Lentz says she's not likely to campaign

Re-election bid not in her plans if she's appointed to board

By Tyler Graf, Columbian county government reporter

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One of the three names interested in succeeding Commissioner Steve Stuart on the Clark County Board of Commissioners has told county Democrats she would likely not run a re-election campaign if appointed to the board.

Temple Lentz, a Democratic precinct committee officer and freeholder, made her position clear to party leaders Friday night.

"My reason for it is I very strongly feel there is a steep learning curve for the person appointed," she said. She added it would be difficult to run a campaign and at the same time defend the values she feels strongly about on the board.

Lentz said there was a possibility she would reconsider her position, which may affect her chances at being appointed. Mike Heywood, chairman of the Clark County Democrats, had said party leaders were looking to appoint someone interested in running a campaign for Stuart's seat. That election would happen this year, as the seat's term expires in January.

Lentz said she believes her strength would be "holding the line."

Meanwhile, the other two Democrats vying for Stuart's position on the board, former County Commissioner and state Senator Craig Pridemore and Kelly Love Parker, president and chief executive of the Greater Vancouver Chamber of Commerce, said they would be unlikely to run campaigns unless they were first appointed to the seat.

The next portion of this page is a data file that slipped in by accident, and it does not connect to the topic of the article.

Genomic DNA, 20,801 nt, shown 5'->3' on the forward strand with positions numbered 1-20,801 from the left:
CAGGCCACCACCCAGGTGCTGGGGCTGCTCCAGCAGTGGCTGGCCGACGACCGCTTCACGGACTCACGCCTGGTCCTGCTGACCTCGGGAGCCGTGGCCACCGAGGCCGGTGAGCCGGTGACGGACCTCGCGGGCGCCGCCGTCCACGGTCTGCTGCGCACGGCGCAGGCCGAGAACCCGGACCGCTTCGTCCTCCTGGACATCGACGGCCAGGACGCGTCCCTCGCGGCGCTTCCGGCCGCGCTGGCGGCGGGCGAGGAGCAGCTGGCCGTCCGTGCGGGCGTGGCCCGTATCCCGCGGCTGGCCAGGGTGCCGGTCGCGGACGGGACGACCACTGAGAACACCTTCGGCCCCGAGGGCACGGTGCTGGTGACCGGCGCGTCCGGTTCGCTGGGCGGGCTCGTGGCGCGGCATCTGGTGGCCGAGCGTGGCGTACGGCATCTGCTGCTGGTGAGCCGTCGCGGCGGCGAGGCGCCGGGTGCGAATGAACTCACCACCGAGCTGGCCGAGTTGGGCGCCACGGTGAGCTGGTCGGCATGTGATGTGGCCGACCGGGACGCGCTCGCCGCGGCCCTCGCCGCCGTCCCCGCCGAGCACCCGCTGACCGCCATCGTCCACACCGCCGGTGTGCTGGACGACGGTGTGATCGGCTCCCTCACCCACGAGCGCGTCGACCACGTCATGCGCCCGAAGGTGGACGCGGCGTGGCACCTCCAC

Whoever is appointed would replace Stuart, the board's lone Democrat, who will be stepping down next month to become Ridgefield's city manager. The two remaining commissioners, Republicans Tom Mielke and David Madore, will have 60 days from Stuart's departure to choose from the county Democrats' list of three candidates.

In January, Stuart announced he didn't plan to run for re-election, following a 10-year stint on the board. He cited a high level of political acrimony on the county commission board as the reason for his choosing to step out of politics.

Then, in February, Ridgefield named him one of three finalists for the city manager position.

Friday's meeting was an opportunity for party leadership to ask the candidates questions. They will reconvene March 28 to vote on how to rank them. That information will then go to Mielke and Madore. If the commissioners don't make a decision within 60 days, Gov. Jay Inslee will be tasked with making it.

Lentz said Friday she believed Pridemore was the most qualified person for the appointment, and she would throw her support behind him if he ran a campaign.